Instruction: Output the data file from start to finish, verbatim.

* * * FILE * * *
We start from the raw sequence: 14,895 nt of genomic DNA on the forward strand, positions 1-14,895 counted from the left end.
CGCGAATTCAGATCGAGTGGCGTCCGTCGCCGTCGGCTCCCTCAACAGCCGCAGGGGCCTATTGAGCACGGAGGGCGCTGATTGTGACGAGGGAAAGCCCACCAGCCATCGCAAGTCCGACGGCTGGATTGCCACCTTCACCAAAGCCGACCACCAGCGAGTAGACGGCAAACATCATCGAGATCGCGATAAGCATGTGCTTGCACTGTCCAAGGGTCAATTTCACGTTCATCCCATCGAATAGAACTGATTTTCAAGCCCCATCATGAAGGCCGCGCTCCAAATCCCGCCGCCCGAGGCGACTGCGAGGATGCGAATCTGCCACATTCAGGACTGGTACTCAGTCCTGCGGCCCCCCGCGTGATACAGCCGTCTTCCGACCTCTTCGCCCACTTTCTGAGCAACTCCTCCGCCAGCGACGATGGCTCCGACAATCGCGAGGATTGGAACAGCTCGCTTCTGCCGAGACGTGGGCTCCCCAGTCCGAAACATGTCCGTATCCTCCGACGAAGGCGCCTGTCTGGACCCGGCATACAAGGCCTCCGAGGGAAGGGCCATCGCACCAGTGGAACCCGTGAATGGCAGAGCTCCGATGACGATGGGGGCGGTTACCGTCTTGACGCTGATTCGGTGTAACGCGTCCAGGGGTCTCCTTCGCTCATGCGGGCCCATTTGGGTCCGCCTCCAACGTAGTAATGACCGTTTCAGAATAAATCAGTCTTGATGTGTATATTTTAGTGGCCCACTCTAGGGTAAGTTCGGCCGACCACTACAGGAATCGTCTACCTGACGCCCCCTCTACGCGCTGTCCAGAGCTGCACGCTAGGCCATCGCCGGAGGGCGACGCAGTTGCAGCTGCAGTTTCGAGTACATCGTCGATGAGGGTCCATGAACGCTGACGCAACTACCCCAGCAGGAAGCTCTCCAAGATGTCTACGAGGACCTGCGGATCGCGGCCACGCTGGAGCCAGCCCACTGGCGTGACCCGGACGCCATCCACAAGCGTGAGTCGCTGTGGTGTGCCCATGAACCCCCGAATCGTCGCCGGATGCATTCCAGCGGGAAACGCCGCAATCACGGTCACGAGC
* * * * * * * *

We start from the raw sequence: 14,895 nt of genomic DNA on the forward strand, positions 1-14,895 counted from the left end.
CGCGAATTCAGATCGAGTGGCGTCCGTCGCCGTCGGCTCCCTCAACAGCCGCAGGGGCCTATTGAGCACGGAGGGCGCTGATTGTGACGAGGGAAAGCCCACCAGCCATCGCAAGTCCGACGGCTGGATTGCCACCTTCACCAAAGCCGACCACCAGCGAGTAGACGGCAAACATCATCGAGATCGCGATAAGCATGTGCTTGCACTGTCCAAGGGTCAATTTCACGTTCATCCCATCGAATAGAACTGATTTTCAAGCCCCATCATGAAGGCCGCGCTCCAAATCCCGCCGCCCGAGGCGACTGCGAGGATGCGAATCTGCCACATTCAGGACTGGTACTCAGTCCTGCGGCCCCCCGCGTGATACAGCCGTCTTCCGACCTCTTCGCCCACTTTCTGAGCAACTCCTCCGCCAGCGACGATGGCTCCGACAATCGCGAGGATTGGAACAGCTCGCTTCTGCCGAGACGTGGGCTCCCCAGTCCGAAACATGTCCGTATCCTCCGACGAAGGCGCCTGTCTGGACCCGGCATACAAGGCCTCCGAGGGAAGGGCCATCGCACCAGTGGAACCCGTGAATGGCAGAGCTCCGATGACGATGGGGGCGGTTACCGTCTTGACGCTGATTCGGTGTAACGCGTCCAGGGGTCTCCTTCGCTCATGCGGGCCCATTTGGGTCCGCCTCCAACGTAGTAATGACCGTTTCAGAATAAATCAGTCTTGATGTGTATATTTTAGTGGCCCACTCTAGGGTAAGTTCGGCCGACCACTACAGGAATCGTCTACCTGACGCCCCCTCTACGCGCTGTCCAGAGCTGCACGCTAGGCCATCGCCGGAGGGCGACGCAGTTGCAGCTGCAGTTTCGAGTACATCGTCGATGAGGGTCCATGAACGCTGACGCAACTACCCCAGCAGGAAGCTCTCCAAGATGTCTACGAGGACCTGCGGATCGCGGCCACGCTGGAGCCAGCCCACTGGCGTGACCCGGACGCCATCCACAAGCGTGAGTCGCTGTGGTGTGCCCATGAACCCCCGAATCGTCGCCGGATGCATTCCAGCGGGAAACGCCGCAATCACGGTCACGAGC